Reversing.kr - Replace
This is the third post of my reversing series following the previous posts about Reversing.kr.
This time, I’ll be working on the next challenge, Replace. I got 0 context from this name, so I actually can’t guess the functionality of this executable before trying static analysis.
First, like always, let’s run and see what the executable does!
Ah, we see a similar prompt from Reversing.kr’s Easy Crack, so we must look out for DialogBoxParam calls when we throw it in IDA!
Seems like it’s taking in a flag, and when we click “Check”, the program will perform a check to see if our flag is correct. We must try and reverse this checking algorithm, so let’s begin with IDA!
We can easily found the DialogBoxParam call here at sub_401000. Again, it is executing the DialogFunc function, and this will be the focus of our analysis.
First things I notice is the GetDlgItemInt call, which takes our input from the dialog box and load it in dword_4084D0. Let’s rename dword_4084D0 as input_flag.
Next, we see a bunch of sub_40466F calls, and then the function just returns. This is weird because our target is right above loc_401084, but nothing leads to it so it can’t be executed.
When I see this, it’s clear that this executable can self-modify to change its own instruction based on our input_flag. Let’s look at the assembly code without the graph view.
Here, at 0x4046C4, we have a
jmp loc_401071, and loc_401071 is right above our target code. If instead of being
jmp short loc_401084 to jump pass our target code, loc_401071 can be change to 2 NOP instructions to skip to our target code!
We must analyze the sub_40466F calls to see where they will modify these instructions.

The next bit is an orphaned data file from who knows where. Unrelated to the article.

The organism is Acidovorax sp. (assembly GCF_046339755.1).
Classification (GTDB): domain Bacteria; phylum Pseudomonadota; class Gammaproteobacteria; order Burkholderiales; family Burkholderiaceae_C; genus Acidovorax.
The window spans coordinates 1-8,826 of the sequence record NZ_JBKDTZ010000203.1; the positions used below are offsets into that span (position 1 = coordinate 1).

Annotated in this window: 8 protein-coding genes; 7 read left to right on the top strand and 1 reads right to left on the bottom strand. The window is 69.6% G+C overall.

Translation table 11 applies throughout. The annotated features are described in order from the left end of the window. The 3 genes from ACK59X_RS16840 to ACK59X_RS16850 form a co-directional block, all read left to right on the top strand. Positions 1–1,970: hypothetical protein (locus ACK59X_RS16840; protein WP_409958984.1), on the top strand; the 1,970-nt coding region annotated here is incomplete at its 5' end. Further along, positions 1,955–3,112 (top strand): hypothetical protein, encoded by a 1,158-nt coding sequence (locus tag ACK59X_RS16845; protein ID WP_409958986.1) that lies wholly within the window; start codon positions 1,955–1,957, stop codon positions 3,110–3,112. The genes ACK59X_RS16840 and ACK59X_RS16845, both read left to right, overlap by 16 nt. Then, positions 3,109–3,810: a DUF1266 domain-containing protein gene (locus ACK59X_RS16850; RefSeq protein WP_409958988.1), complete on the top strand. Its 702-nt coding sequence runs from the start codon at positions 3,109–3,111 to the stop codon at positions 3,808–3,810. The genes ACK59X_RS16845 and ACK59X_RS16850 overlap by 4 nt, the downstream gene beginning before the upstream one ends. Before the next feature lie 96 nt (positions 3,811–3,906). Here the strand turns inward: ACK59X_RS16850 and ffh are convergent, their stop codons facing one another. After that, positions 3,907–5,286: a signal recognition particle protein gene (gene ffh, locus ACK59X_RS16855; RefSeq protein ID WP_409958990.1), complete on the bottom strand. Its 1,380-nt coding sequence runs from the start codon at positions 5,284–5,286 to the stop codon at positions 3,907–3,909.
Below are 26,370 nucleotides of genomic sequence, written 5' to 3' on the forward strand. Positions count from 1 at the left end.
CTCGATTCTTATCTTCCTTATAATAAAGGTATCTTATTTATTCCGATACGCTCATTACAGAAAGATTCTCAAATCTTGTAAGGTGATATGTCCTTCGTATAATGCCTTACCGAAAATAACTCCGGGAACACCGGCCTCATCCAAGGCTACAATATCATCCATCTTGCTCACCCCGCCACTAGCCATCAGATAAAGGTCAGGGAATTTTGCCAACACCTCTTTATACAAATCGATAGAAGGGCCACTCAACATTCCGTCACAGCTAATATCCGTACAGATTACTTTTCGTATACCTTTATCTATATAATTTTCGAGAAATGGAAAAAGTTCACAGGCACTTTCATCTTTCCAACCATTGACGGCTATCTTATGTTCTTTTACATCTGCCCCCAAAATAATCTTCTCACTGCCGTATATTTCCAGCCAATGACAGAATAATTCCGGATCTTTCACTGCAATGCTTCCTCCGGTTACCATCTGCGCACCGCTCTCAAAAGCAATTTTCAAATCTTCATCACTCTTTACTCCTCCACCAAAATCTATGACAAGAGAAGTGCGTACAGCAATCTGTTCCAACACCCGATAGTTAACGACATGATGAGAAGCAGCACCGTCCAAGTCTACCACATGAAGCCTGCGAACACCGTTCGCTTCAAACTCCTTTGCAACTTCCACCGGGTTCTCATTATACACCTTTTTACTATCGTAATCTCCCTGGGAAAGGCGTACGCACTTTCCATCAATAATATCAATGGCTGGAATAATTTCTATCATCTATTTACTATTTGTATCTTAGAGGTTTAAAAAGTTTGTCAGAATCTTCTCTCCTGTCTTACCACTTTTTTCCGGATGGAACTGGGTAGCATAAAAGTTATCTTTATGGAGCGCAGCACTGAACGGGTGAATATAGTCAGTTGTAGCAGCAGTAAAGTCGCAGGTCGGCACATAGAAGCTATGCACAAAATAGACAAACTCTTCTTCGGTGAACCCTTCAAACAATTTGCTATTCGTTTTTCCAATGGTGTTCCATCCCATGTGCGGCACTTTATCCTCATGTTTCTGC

Alright, mission abort I guess. This is just raw x86 Assembly written by the author of this challenge instead of generated Assembly code. Ew
Our static analysis stops here mainly because we must run and debug this manually to see what is in memory and which instruction is being called.
So, let’s throw it into x64dbg and see how it goes.
First, we must have a breakpoint at 0x401060 because it is right after we have read the input into input_flag. Also, let’s give an input of 123456789 just because.
Here, we see that our input is stored in dword_4084D0, which is our input flag. Let’s keep track of this and see how the code modifies it.
Let’s step inside the next sub_40466F call.
We see that our input_flag is incremented by 2, and at 0x404674, input_flag is incremented by 0x601605C7. Let’s keep that in mind and move on.
So here, input_flag is incremented by 2 again, and pushed to the stack as the parameter for *sub_404689
Ah hah, so here, we are writing a NOP instruction into whatever eax is pointing to, which is input_flag + 2 + 0x601605C7 + 2. If we can get this value to be 0x401071, the instruction there will be overwritten into a NOP, and we will execute the Correct message.
Let’s do some quick math!
0x401071 = input_flag + 2 + 0x601605C7 + 2
However, notice that 0x601605C7 is greater than 0x401071, but we can’t input negative number for input_flag.
We don’t need to worry because math is completely different on computer because of something called OVERFLOW!!
Basically, eax register can only store at most 32 bits, so even if we try to write something that is greater than 32 bits, it will only contains the lower 32 bits of that number.
So, when we want eax to be 0x401071, we can write to it 0x100401071. Since, again, eax can only store the lower 32 bits, it will discard that 4 most significant bits.
Let’s have n be 1. So now our equation becomes
0x100401071 = input_flag + 2 + 0x601605C7 + 2
Solving for input_flag, we get 2687109798.
When we put this into the executable, we get the Correct message!!!
In this challenge, we learn how to avoid handwritten x86 Assembly code immediately and just let the debugger handles our job! Also, we learn about how numbers work inside the computer’s registers!!